US 4684615 A
Isoenzyme control reagents and methods for making same stabilized by means of plexiform stabilizing means. The preferred plexiform stabilizing means is selected from the group consisting of monosaccharide and disaccharide reducing sugars. The most preferred isoenzyme control reagent comprises the isoenzyme of interest obtained from selected tissue, preclarified human sera, stabilizing cofactor, a chelating agent means, a weak nonphosphate buffer and lactose as the most preferred plexiform stabilizing means.
1. A method of stabilizing an isoenzyme control reagent comprising adding to an aqueous solution containing the isoenzymes to be stabilized against disassociation or rearrangement of subunits a plexiform stabilizing means selected from the group consisting of reducing monosaccharide sugars and reducing disaccharide sugars, said plexiform stabilizing means present in the range of about 2% to 8% weight per volume.
2. The method as provided in claim 1 wherein the plexiform stabilizing means is selected from the group consisting of maltose, mannitol, cellobiose and lactose.
3. The method as provided in claim 1 wherein the plexiform stabilizing means is lactose.
4. The method as provided in claim 3 wherein the lactose is present in the final concentration of about 6%.
This is a continuation of application Ser. No. 501,213, filed June 6, 1983, abandoned.
This invention relates to stabilized control products useful in the clinical environment and in particular relates to stabilized isoenzyme control reagents including CK and LDH isoenzymes.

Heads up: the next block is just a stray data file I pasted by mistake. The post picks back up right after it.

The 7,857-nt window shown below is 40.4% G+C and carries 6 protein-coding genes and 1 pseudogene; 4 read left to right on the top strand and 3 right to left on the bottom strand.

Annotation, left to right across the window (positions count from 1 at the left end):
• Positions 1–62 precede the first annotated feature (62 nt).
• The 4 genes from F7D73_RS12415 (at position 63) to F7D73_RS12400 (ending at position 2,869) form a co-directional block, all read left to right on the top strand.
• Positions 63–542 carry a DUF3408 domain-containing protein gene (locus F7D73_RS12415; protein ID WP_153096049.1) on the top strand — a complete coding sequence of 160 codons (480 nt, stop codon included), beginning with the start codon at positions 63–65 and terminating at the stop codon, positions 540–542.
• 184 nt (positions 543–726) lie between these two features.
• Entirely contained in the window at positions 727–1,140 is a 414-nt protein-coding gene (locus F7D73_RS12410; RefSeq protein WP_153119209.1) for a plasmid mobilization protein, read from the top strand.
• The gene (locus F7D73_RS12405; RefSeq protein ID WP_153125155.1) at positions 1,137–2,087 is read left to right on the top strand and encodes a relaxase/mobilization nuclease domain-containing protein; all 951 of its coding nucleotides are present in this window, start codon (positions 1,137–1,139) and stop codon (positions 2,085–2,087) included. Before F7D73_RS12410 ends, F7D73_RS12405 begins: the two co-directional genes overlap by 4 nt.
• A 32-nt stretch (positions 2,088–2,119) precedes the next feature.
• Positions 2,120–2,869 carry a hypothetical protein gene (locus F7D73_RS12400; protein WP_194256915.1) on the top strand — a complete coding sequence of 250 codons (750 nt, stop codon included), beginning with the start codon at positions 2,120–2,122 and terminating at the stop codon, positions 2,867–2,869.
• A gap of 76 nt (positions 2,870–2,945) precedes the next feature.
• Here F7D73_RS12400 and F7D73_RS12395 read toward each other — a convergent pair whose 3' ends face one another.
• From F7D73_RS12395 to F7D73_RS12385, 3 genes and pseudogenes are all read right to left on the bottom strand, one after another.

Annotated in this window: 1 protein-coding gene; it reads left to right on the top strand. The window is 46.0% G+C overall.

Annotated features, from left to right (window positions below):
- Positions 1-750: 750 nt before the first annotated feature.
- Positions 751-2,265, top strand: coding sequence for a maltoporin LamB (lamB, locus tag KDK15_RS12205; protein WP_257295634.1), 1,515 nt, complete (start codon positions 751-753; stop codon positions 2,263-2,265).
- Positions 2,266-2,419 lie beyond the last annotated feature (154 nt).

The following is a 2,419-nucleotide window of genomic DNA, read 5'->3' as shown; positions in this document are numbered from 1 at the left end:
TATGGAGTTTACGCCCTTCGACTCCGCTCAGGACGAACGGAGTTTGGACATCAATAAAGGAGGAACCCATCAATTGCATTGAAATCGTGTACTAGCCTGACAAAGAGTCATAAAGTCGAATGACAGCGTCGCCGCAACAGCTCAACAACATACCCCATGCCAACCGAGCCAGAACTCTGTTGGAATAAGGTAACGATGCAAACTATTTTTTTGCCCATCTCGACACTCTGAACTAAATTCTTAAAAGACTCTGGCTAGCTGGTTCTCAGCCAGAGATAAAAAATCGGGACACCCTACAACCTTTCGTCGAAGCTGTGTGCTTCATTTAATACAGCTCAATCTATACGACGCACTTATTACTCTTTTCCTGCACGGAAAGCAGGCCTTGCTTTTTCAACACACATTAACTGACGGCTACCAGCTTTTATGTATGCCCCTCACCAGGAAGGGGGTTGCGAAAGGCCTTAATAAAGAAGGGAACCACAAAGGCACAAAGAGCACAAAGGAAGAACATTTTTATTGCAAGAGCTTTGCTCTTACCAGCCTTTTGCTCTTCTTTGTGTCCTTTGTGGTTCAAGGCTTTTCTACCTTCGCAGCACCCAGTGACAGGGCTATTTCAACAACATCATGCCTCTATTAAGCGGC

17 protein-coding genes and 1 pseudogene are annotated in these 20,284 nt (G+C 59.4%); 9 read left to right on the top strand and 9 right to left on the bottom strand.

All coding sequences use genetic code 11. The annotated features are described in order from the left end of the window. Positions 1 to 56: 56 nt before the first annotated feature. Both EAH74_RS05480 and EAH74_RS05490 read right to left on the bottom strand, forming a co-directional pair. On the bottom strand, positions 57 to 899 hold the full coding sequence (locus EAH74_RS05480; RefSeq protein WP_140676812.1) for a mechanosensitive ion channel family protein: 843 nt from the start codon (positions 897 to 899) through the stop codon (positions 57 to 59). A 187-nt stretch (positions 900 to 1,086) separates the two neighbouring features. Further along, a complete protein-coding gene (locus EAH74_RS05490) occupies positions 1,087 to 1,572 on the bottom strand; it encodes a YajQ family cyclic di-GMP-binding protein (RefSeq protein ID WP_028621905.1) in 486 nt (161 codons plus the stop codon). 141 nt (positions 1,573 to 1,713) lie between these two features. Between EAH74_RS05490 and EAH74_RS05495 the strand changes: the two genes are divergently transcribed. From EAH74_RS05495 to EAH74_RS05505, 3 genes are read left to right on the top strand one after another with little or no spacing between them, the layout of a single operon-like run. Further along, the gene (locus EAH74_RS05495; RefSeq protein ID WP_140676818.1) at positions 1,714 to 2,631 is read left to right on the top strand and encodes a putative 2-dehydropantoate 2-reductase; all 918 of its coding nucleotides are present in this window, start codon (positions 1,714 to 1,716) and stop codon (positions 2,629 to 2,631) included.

This invention is related to a co-pending application entitled "Stabilized Multiparameter Control Product", Ser. No. 501,358, filed June 6, 1983 by the inventor hereof. That application is fully incorporated herein by reference.
Isoenzymes, or isozymes, as they are alternatively referred to, are enzymes in multiple forms which are capable of performing the same general function but at different rates. They are sufficiently different in chemical composition so that they are generally separable electrophoretically. One such isoenzyme, lactate dehydrogenase (LDH) is found in five electrophoretically distinct fractions. Each of these electrophoretic species of LDH is a tetramer consisting of two polypeptide chain units, H and M, present in different proportion: H4, MH3, M2 H2, HM3, and M4. These five isoenzymes differ in catalytic activity (affinity for the substrate, pyruvate as measured by the Michaelis constant), amino acid composition, heat lability, and immunological responses. The two peptides H and M are coded by different genes. Thus the type of enzyme present is under genetic control and regulated by the conditions of the environment imposed upon the cell.